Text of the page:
How about getting him a beautiful new mug of his own at some point? Or a reusable water bottle with his name on it? I wouldn't give it as a pointed hint, but at some point when it seems reasonable to celebrate (like his birthday, minor promotion, or anniversary of his arrival)? Or give out free mugs/water bottles to a group of people and he gets one too?

In other words, you can't force him to reuse, but maybe if using a mug/bottle makes him feel good he will start.

jengod

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Cargo bike 4 miles round trip to pick up the kids from school. I think I found the route I can do without the elevation rise killing me while pushing three kids. (The big one should be able to ride by himself. Working on it.)
Waste is lost profit made visible. #zerowastehome #permaculture

Reading with children pays dividends. Recommended resources for Mustachian families: The Read-Aloud Handbook by Jim Trelease |  The Read-Aloud Revival podcast by Sarah McKenzie | Books to Build On by E.D. Hirsch | The Well-Trained Mind by Susan Wise Bauer

Hirondelle

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Refused a straw today

Phryne

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- not so small but including cause it makes me ridiculously happy: Paid the deposit on our Solar Panels!

- small: continuing to pick every tomato with a hint of ripening and bringing them inside to ripen by the window (this is impressive as in the Central Victorian Highlands were reaching max temps of about 12C now, how are these plants still growing?!)

- small: about to walk to the farmers market for ethical pork.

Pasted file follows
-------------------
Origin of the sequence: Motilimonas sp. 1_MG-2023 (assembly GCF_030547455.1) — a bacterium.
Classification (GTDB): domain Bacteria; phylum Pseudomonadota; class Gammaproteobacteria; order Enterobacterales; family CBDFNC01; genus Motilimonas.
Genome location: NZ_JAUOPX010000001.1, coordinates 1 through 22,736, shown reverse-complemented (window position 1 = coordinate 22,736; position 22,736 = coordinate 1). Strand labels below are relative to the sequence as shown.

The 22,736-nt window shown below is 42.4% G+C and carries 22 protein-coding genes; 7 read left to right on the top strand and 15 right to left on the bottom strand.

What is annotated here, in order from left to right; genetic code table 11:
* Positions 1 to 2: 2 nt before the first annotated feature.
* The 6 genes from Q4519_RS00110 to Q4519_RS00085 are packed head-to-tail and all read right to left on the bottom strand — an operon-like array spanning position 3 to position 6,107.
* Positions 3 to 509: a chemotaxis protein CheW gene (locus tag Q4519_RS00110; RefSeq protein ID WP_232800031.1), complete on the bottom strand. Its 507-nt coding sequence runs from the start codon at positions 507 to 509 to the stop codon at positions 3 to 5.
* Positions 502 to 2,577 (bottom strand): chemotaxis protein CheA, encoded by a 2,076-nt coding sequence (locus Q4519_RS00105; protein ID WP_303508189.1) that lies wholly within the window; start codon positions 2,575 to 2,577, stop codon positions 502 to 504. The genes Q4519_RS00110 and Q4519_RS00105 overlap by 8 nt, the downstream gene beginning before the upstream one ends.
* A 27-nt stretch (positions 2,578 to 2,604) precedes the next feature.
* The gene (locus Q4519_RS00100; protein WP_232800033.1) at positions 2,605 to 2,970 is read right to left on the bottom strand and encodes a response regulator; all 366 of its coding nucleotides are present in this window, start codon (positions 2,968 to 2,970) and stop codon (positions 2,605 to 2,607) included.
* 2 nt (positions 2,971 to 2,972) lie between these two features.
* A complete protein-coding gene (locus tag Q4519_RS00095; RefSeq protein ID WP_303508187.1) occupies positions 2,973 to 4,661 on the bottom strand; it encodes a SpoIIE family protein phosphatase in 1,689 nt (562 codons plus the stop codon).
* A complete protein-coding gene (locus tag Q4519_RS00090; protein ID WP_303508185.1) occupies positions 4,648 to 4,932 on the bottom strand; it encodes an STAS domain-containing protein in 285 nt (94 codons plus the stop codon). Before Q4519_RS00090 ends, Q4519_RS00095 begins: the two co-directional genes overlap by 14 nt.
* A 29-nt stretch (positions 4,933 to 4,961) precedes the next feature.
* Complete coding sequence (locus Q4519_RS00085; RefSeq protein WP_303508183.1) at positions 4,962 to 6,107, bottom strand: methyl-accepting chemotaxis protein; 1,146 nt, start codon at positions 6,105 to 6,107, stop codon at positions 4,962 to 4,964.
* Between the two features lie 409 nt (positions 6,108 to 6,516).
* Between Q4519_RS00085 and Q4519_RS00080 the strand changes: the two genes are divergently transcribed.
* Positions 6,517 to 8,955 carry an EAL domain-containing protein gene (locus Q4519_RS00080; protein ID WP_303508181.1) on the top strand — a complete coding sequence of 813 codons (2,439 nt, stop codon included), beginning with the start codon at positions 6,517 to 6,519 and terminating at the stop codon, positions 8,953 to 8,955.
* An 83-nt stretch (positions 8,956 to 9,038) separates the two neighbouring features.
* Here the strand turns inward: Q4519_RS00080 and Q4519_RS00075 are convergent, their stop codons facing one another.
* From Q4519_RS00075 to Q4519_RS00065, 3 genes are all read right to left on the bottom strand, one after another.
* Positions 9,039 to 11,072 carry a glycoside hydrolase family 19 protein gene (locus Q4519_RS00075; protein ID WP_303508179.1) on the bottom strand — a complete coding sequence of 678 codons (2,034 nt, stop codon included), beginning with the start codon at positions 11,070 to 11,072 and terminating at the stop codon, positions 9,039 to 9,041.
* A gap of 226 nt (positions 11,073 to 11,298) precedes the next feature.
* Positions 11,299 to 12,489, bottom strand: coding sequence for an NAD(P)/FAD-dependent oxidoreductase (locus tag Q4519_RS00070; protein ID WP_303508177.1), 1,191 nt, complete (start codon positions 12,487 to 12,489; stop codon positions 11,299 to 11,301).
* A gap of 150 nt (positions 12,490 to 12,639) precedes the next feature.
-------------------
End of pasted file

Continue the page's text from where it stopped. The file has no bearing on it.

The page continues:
HappierAtHome

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- not so small but including cause it makes me ridiculously happy: Paid the deposit on our Solar Panels!

Woo hoo!

Abe

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Decided I'm just not going to use disposable plastic stuff anymore. No soda bottles, no straws, no disposable utensils. Read the latest National Geographic to see why.


Anatidae V

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I had an old friend over for lunch, no cafe outing, I made delicious food and amazing brownie for us to share.

My partner has been taking our toddler to the toy library with Nana, so instead of buying toys he's getting a constant mix of cool new stuff that we don't have to store!

Hung washing to dry on the line.

jengod

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Decided I'm just not going to use disposable plastic stuff anymore. No soda bottles, no straws, no disposable utensils. Read the latest National Geographic to see why.

Book recommendations, in case you're interested: Zero-Waste Home by Bea Johnson, and Plastic-Free by Beth Terry

Ecological things:
* We had a royal-wedding viewing party at a friend's house. I made scones and coffee at home and brought them in reusable containers that I had purchased at a thrift shop.
* This afternoon walked to a coffee shop to work and got my coffee in a non-disposable ceramic mug.
* Cloth diapered the baby. She took herself to the potty two or three times today which saves on laundry!
Waste is lost profit made visible. #zerowastehome #permaculture

Reading with children pays dividends. Recommended resources for Mustachian families: The Read-Aloud Handbook by Jim Trelease |  The Read-Aloud Revival podcast by Sarah McKenzie | Books to Build On by E.D. Hirsch | The Well-Trained Mind by Susan Wise Bauer

Hirondelle

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Paid 24 cents extra for my business ride to compensate CO2